Having been invented more than half a century ago, radar detection is certainly a very popular form of technology. Today, radars have applications in the air travel, weather forecasting, defense, security, and law enforcement.
But radar systems work by transmitting high frequency electromagnetic signals. And electromagnetic fields (EMF) are claimed to cause some serious health issues in those constantly exposed to these high frequency waves. However, those who need to be concerned the most about radars are the people who have to constantly work dangerously close to them.
There are suspicions that radars can cause reproductive issues, cancer, cataracts and even behavioral issues among kids. There are even statistics indicating that police who constantly use hand-held radar guns have elevated incidences of testicular cancer.
But as worrying as these health issues might sound, it is important to remember that there is a distinction between real and imagined threats of being exposed to radar technology. The electromagnetic spectrum is very broad, and each band of frequencies has a different impact on the body.
With this in mind, it is important to understand that some of the health issues ascribed to radar-based systems are specific to EMF frequencies this technology does not even use. For instance, frequencies of below 10Gz enter body tissues and get absorbed. The penetration of these frequencies is very shallow, and no worrying health effects should be expected from such exposure.
At What Point Do Radar Emissions Become a Health Concern?
Radar technology uses frequencies of between 300 MHz and 15 GHz. That means that there are radar frequencies that have no notable health impact on the body (those below 10 GHz).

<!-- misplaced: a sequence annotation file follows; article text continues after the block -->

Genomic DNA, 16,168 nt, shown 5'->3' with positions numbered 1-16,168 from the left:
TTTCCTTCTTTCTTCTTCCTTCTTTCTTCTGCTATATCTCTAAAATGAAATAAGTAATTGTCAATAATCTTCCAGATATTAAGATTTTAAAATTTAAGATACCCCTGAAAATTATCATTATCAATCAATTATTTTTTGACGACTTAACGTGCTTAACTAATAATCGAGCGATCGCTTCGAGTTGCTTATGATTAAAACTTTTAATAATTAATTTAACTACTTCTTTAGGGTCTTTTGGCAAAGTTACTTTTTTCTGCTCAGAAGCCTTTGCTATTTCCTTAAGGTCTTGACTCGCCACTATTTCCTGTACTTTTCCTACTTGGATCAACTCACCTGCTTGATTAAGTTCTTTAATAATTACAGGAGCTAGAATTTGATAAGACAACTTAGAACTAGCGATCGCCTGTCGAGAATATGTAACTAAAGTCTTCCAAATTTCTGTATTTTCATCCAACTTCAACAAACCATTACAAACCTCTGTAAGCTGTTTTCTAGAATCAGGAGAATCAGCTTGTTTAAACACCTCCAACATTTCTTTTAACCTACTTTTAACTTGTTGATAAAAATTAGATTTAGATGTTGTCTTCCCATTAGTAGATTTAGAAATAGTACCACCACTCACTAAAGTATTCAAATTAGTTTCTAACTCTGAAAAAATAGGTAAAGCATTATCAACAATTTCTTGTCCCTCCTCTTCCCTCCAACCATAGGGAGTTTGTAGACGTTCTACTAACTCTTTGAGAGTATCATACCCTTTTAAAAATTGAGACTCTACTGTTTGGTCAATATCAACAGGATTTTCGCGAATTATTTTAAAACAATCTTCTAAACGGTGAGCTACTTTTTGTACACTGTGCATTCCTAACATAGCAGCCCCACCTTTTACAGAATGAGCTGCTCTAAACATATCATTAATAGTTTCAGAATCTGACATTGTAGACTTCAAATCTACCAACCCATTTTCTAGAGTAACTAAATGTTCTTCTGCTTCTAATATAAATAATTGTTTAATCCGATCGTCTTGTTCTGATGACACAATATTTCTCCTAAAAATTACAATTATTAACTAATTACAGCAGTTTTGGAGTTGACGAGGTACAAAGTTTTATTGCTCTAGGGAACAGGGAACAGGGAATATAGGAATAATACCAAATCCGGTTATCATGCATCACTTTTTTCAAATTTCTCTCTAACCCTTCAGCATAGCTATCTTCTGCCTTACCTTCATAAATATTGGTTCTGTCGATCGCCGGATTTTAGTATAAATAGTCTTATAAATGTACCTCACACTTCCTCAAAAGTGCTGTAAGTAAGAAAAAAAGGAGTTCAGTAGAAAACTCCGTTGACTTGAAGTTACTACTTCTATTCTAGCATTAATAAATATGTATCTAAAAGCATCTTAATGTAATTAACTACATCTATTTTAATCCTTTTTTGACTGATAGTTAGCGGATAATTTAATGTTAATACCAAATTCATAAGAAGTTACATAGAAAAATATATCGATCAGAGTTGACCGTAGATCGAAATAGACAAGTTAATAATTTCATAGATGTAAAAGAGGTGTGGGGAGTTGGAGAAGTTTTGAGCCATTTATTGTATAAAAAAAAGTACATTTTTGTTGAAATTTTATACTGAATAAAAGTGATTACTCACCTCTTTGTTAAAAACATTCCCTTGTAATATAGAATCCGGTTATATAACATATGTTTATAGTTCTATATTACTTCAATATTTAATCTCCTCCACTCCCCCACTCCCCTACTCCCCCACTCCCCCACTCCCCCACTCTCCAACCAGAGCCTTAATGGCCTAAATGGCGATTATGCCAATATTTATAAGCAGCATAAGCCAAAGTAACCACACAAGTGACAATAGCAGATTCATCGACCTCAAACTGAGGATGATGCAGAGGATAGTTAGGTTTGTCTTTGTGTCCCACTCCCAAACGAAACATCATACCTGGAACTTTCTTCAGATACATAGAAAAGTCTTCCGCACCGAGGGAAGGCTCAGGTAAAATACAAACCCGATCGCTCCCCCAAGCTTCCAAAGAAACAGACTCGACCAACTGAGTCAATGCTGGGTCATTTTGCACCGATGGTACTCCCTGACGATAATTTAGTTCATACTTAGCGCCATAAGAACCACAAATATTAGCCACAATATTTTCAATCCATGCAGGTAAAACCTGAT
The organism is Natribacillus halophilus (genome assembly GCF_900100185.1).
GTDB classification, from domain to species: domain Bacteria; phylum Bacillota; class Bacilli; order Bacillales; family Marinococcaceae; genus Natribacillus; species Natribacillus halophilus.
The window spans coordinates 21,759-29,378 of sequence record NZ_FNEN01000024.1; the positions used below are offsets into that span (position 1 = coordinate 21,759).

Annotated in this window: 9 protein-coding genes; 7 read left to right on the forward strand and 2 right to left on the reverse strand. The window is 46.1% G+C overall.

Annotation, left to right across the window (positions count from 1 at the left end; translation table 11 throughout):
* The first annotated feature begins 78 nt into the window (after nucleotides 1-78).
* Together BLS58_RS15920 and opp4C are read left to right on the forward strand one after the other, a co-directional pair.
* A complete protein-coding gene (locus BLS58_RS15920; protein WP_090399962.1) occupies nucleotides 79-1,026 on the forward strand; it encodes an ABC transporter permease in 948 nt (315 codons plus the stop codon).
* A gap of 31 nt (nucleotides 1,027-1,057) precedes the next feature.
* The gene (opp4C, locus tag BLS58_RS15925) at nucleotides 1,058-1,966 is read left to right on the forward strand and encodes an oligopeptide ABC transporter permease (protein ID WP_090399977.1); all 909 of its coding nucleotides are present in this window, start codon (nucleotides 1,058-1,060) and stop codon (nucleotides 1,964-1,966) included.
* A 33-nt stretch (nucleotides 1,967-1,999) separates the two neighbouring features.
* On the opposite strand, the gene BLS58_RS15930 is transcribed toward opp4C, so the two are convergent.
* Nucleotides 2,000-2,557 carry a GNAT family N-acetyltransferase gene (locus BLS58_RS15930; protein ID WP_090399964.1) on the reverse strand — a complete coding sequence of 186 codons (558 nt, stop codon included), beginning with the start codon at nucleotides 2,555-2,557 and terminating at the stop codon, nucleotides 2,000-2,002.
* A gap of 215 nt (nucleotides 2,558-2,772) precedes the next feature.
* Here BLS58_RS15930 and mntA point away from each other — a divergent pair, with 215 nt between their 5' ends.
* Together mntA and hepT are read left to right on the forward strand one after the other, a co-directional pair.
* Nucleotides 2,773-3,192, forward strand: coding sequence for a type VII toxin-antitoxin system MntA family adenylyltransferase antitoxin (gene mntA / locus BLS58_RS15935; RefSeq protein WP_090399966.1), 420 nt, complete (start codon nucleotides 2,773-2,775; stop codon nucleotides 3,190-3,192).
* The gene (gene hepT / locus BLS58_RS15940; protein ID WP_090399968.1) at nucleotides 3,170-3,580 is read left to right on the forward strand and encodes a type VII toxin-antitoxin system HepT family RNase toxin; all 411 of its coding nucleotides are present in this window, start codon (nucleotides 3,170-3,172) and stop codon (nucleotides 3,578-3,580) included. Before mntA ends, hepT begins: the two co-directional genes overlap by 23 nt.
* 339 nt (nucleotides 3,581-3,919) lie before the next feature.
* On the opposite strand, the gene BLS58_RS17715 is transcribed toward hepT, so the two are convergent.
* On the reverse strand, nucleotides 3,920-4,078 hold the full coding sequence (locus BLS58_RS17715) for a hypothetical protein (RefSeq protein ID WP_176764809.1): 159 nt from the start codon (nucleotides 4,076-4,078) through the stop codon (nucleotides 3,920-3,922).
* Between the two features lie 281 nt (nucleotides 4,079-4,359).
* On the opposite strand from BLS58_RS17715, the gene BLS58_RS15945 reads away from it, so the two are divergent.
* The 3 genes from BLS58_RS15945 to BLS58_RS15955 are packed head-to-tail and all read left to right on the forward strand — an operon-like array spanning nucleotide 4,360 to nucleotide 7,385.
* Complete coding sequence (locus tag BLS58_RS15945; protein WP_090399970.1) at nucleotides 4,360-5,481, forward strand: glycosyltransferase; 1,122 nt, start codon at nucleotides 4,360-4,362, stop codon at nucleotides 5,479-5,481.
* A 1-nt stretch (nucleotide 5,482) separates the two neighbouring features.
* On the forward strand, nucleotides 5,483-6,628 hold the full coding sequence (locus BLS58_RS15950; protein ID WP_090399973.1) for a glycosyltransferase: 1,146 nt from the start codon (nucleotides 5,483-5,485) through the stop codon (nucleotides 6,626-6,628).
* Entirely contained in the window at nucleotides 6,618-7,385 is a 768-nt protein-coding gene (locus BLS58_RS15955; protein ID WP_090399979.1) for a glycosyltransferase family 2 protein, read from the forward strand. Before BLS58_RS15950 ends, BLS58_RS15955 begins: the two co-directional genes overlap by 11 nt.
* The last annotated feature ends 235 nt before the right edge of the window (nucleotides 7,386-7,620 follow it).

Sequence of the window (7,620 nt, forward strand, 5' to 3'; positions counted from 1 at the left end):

However, even for frequencies above 10 GHz, the amount of exposure a person experiences plays a very significant factor in determining whether the victim will suffer any adverse health effects or not.
The amount of radiation the body absorbs is measured in form of Specific Absorption Rate (SAR), whose unit is watts per kilogram (W/kg). Negative health effects start to set in when SAR value reaches 4 W/kg.
The power density of the radar’s EMF radiation can also offer some insight into how much of this dangerous exposure will get absorbed by the skin. This intensity is measured in watts per square meter (W/m2). Basically, a combination of radar frequencies above 10 GHz and power densities of more than 1,000 W/m2 is what results in health effects such as skin burns and cataracts.
Police radars emit some of the least amounts of EMF radiation. But large space tracking radars can emit many kilowatts of of this harmful energy.
What Affects the Degree of Harm Radar Systems Can Cause to Humans?
Issues like the direction of the energy being transmitted, and the number of wave pulses being sent off in a given amount of time often affect how much of a health threat these systems pose.
In any case, many radars keep changing their directions, while many of the most dangerous of these systems are often installed in restricted areas.
This blend of factors has been known to lower the potential harm of radar waves by a huge degree, usually by a factor of over a 100. Various Types of Radar Systems, and The Impact of Their Emissions on Health
Air Traffic and Weather Radars
Based on the above factors, air traffic control radars, despite sometimes emitting waves of over 100 kW, pose little threat to the public since their waves are not accessible to people on the ground. Furthermore, they have an average power of a few hundred watts.
And so, they should not pose any threat to public health under normal usage conditions. The same goes for weather radars, which are often found in the same place as air control radars, places typically inaccessible to the general public.
Military Radar Systems
Military radars blast beams at powers of 1 MW (1,000 kW) or greater. While such quantities of radiation sound lethal, these radars radiate their beams over a large area, which lowers the power densities to as low as 10 W/m2. And that is within where the systems are located; areas not accessible to the public.
Beyond these areas, the emissions are even a problem to identify. So, these radar systems are not a health concern either – under normal circumstances. Ironically, military radars installed on aircraft pose the greatest amounts of health risks as the ground crew regularly gets close to these systems.